The Senate, responding to what supporters said was a "nationwide call for effective action," gave final approval yesterday to a bill providing $923 million over the next two years to help homeless people.
The House is expected to take final action early in the week, sending the measure to an uncertain fate at the White House, where a spokesman said, "There are problems with the bill, but we have to take a look" at the final version when it arrives.
The homeless-aid bill passed the Senate 65 to 8 during an infrequent session yesterday called to continue debate on the huge trade bill.
The final bill emerged after six weeks of negotiations by a House-Senate conference committee ironing out differences between the bills for the homeless passed by each chamber.
A Senate housing subcommittee spokesman said the measure gives governors and mayors primary responsibility for developing methods to help homeless people and authorizes federal funds for programs.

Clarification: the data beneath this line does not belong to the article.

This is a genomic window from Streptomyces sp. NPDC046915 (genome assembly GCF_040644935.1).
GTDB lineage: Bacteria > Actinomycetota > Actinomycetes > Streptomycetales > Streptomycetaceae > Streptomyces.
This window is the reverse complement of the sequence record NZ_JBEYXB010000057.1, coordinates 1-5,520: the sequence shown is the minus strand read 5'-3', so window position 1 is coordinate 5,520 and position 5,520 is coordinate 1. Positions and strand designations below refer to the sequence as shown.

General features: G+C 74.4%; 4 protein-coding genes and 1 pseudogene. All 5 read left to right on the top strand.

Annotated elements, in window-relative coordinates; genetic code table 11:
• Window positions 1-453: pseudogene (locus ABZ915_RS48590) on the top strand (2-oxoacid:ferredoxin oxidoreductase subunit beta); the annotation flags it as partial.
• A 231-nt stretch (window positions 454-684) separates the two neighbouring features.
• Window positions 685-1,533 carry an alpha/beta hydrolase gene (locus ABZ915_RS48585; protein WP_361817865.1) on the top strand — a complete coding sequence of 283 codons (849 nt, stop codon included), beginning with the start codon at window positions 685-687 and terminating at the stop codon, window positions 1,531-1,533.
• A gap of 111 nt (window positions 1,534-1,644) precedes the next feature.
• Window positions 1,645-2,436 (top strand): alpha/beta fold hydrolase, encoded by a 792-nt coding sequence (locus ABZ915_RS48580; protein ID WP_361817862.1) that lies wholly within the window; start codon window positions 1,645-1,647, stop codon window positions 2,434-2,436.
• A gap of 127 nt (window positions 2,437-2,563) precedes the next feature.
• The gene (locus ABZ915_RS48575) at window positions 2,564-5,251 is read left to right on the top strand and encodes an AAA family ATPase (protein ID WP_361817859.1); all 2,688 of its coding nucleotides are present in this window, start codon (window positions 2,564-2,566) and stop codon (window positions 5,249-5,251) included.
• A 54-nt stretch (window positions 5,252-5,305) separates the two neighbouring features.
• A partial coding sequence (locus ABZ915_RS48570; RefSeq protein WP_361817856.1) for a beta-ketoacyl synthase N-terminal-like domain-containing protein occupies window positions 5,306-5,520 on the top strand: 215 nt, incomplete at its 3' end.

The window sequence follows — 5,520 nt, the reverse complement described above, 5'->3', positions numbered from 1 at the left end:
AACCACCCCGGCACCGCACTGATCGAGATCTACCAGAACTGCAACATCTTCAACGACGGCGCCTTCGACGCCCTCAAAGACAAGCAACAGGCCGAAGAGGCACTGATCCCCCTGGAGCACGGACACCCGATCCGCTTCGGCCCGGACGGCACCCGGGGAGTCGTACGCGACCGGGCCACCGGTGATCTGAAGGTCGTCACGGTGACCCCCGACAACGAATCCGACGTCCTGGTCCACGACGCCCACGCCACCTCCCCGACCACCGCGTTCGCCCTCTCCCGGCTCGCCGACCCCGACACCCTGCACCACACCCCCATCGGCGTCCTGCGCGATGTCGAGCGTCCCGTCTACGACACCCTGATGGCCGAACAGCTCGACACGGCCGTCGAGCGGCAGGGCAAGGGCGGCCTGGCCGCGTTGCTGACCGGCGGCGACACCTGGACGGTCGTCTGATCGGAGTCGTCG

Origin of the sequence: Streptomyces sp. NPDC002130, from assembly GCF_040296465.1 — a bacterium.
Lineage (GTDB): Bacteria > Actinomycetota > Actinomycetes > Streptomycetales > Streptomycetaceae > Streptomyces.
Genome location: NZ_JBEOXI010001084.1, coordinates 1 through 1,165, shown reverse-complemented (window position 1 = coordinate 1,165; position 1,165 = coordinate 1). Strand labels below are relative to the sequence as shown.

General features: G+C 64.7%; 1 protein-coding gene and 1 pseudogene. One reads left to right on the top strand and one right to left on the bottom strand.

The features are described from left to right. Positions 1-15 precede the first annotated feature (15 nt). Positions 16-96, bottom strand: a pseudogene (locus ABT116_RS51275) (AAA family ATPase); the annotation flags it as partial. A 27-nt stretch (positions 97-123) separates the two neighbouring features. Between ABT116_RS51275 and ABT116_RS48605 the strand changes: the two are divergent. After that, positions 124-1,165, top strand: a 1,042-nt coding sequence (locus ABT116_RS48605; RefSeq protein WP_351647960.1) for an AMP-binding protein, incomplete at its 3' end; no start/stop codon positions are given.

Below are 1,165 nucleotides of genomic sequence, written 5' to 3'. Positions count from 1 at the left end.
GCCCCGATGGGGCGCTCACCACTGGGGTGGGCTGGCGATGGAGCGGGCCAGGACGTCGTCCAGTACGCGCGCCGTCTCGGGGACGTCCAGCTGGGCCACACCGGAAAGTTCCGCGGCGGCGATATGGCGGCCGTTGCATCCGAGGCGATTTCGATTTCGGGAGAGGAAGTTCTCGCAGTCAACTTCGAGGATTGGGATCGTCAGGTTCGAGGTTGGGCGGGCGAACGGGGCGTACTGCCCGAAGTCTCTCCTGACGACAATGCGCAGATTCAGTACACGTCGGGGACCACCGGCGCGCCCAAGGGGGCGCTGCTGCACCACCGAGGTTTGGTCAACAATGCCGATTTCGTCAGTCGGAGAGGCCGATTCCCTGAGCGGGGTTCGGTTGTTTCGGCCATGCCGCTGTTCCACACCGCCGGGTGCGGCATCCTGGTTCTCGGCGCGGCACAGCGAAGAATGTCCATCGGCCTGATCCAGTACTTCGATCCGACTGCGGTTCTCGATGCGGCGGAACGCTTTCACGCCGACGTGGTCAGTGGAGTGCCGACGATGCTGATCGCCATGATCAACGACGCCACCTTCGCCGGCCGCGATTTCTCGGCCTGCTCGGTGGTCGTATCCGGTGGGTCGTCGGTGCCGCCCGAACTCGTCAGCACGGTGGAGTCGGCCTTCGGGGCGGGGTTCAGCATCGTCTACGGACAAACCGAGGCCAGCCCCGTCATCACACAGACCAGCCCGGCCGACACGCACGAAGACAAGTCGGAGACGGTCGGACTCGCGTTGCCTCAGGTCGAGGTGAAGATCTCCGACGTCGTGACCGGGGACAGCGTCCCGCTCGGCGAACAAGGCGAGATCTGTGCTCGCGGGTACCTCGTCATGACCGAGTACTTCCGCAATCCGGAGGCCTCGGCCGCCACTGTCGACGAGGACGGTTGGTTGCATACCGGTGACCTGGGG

The bill authorizes $443 million this fiscal year to aid the homeless and another $480 million in fiscal 1988, according to a subcommittee aide. More than half of those funds are for housing programs and support services.
It provides $220 million over the next two years for emergency shelter grants to states, which distribute the money through nonprofit agencies. Much of that money will be used to turn old buildings into shelters.
Other provisions of the bill would authorize funds for programs to improve the physical and mental health, education and nutrition of the homeless. The measure includes a program for a national competition for funding among nonprofit agencies to create programs to help the homeless move out of shelters into their own housing.